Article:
In addition, the head of the Latvian government said the country would allocate 10 million euros to the Czech initiative to purchase ammunition for Ukrainian forces.

Ukraine aid vote in US Congress may be delayed by several weeks, Bloomberg

The vote in the US House of Representatives on aid to Ukraine is unlikely until at least mid-April. The delay could be even longer as Speaker Mike Johnson is still seeking ways to soften resistance from Republican supporters of a hardline stance.

Johnson's team has not shared any detailed plan for the aid package with Republican lawmakers, and it seems they have not yet decided on what concessions he would insist on from the President Joe Biden administration. So, party officials said it's difficult for him to secure support for a vote next week.

In an interview with Fox News, the Speaker stated that he would propose new conditions for the aid. These conditions may include converting the aid into a loan that Ukraine will eventually be obligated to repay, confiscating Russian assets as compensation, and lifting the Biden administration's moratorium on new licenses for liquefied natural gas exports, Johnson said.

The Biden administration rejected a deal to provide aid to Ukraine contingent on lifting the LNG export moratorium.

NATO expects Iran to start supplying ballistic missiles to Russia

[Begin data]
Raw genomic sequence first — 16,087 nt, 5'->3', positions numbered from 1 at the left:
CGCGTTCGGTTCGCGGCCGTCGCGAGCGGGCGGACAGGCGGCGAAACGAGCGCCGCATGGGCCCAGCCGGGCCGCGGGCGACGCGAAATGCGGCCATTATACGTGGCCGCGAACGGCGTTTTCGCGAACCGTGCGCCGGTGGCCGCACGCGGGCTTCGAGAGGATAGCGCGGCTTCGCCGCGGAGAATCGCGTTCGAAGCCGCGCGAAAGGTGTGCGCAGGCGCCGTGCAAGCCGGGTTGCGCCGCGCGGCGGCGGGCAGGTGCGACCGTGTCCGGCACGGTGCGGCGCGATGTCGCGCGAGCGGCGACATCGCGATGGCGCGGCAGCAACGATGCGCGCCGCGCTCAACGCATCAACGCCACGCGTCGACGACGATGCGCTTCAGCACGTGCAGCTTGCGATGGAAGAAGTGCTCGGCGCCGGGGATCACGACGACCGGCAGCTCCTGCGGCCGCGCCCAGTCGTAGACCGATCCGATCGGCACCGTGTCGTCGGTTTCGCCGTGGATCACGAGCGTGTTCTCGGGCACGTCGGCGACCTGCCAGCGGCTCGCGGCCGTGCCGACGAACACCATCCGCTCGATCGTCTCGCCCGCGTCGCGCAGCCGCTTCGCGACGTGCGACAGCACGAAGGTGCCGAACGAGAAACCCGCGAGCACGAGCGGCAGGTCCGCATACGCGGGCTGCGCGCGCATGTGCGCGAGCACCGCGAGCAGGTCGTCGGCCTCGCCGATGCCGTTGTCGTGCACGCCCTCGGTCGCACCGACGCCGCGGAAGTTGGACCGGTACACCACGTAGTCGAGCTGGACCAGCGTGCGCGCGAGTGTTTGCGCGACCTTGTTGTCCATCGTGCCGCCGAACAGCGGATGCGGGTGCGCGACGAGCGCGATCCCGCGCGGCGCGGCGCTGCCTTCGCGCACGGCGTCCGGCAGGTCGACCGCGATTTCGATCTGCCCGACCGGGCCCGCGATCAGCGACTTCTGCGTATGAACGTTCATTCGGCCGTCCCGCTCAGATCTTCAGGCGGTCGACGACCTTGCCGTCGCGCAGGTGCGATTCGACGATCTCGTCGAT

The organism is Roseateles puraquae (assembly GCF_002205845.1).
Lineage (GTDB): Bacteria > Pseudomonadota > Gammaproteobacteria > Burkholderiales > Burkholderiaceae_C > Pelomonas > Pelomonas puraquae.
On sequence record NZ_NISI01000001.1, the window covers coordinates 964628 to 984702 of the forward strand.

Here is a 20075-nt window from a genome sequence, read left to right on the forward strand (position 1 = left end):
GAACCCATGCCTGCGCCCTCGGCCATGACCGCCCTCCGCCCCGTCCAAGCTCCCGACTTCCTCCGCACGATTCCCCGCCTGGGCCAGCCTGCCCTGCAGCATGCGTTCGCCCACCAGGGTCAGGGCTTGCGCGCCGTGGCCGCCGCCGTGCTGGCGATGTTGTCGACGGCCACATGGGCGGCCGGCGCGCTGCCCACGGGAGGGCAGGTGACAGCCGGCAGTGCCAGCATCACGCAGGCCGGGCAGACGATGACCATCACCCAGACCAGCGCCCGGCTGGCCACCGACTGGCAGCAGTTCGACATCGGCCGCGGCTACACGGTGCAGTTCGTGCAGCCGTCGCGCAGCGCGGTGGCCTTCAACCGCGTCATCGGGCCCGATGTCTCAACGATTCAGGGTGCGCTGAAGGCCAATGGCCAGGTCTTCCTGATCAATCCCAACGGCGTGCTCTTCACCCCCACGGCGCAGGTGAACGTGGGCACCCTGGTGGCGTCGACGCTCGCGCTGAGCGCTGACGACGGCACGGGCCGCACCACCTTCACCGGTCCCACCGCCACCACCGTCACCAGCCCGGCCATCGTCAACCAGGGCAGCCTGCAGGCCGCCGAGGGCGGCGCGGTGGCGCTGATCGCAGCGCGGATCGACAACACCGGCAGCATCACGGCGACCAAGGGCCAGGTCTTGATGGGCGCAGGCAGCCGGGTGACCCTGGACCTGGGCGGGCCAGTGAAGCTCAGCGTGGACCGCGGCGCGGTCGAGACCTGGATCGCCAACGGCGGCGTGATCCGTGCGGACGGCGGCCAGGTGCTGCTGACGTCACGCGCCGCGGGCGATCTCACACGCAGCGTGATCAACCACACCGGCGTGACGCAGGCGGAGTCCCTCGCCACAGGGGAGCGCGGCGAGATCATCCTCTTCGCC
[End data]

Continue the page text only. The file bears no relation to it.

Iran is likely to start transferring ballistic missiles to Russia. But this is not happening yet, according to Reuters.

"Iran has indicated it intends to do so and that it will ship ballistic missiles to Russia, and we have no reason to believe they won't follow through on that," the official said.

He emphasized that the Alliance has not yet seen any signs of such deliveries. According to the NATO representative, Tehran will begin the transfer as soon as it agrees with Moscow on "mutually beneficial terms."

China on Ukraine-Russia negotiations: 'Should be no winners and losers'

China will contribute efforts to the political resolution of the war in Ukraine, where there will be no "winner and loser", according to the Chinese Ministry of Foreign Affairs, Wang Wenbin.

As the spokesperson noted, China's position on the war in Ukraine is consistent, clear, and transparent. Currently, there is a risk of further deterioration and escalation, therefore efforts should be made to end the conflict through negotiations rather than military actions.

"There should be no winner and loser in a political settlement. Rather, it should be peace that prevails. China will continue to play a constructive role to that end. China is neither the one that created the conflict nor a party to it and has never provided lethal weapons or equipment to any party."

According to Wenbin, Beijing is not seeking to benefit from the war, and other countries should not "smear and attack normal relations between China and Russia."